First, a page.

The Kempinski brand has a “red line” running through all of its hotels. No matter which hotel a guest decides to visit, the Kempinski guest experience is consistent. We ensure that this “red line” of our Remarkable European Flair is present, while respecting and incorporating different cultures into our hotels according to each destination. The Lady in Red accompanies the guest throughout check-in; as the guest settles in, there is a range of gastronomic options waiting to be discovered from a quick business lunch to a three-course dinner or an afternoon tea. Kempinski The Spa, a spa brand custom-designed for Kempinski Hotels and operated by Resense Spa S.A., offers treatments exclusively designed for Kempinski Hotels and makes a Kempinski hotel recognizable to guests.

How has Kempinski been able to provide such consistent service? How do you ensure that your service standards are driven throughout all of your properties?

Kempinski places a strong focus on service standards, professional skills, and true understanding of the reasons behind service standards. High standards of luxury service are part of the training our hotel staff receives all over the world, but we also empower them to make decisions for themselves and to be genuine when they deal with guests. This is part of our corporate culture.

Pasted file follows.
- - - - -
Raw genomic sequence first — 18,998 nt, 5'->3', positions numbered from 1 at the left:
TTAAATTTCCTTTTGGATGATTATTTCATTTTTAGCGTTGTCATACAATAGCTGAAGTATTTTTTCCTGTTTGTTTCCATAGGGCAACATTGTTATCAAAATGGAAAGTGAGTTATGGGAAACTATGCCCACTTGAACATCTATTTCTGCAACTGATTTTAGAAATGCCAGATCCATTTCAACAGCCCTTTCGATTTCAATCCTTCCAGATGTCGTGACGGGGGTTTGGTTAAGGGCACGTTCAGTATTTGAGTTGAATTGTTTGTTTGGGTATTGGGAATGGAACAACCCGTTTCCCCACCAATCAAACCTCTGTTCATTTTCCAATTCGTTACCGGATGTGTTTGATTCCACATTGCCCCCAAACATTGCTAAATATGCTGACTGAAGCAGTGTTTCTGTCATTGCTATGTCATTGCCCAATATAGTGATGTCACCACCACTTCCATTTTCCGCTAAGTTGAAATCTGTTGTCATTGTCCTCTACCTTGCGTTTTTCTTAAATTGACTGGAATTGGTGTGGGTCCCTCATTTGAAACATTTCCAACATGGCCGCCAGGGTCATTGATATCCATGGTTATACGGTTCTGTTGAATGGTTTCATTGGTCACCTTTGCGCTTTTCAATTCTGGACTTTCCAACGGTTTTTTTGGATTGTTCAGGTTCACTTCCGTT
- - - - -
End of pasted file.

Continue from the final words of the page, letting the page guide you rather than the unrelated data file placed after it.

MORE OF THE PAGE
One of the most important things one must learn in the luxury hospitality business is attention to detail and that is what we teach our staff. We have dedicated training teams at the hotels that hold training sessions and a corporate training team that follows up on training sessions and offers support and guidance when necessary. We hold polls and competitions internally online to educate and motivate our worldwide staff.

In addition to the staff at our hotels, Kempinski has also created management training modules for higher management so that the managers of today can guide and develop the managers of tomorrow. We’re investing in top talent, sending them to a Kempinski Executive MBA programme in partnership with the Reims Management School. All-round business acumen is vital.

What makes a successful general manager today?

The role of the general manager is no longer to be the boss, but to be a leader, and most important to me is personality and soft skills. But above all, general managers must be inventive; they must have a fresh take on luxury hospitality and recognize a winning idea or innovation when they see it. There has to be enthusiasm for innovation within hotel operations and this must be led by the GM.•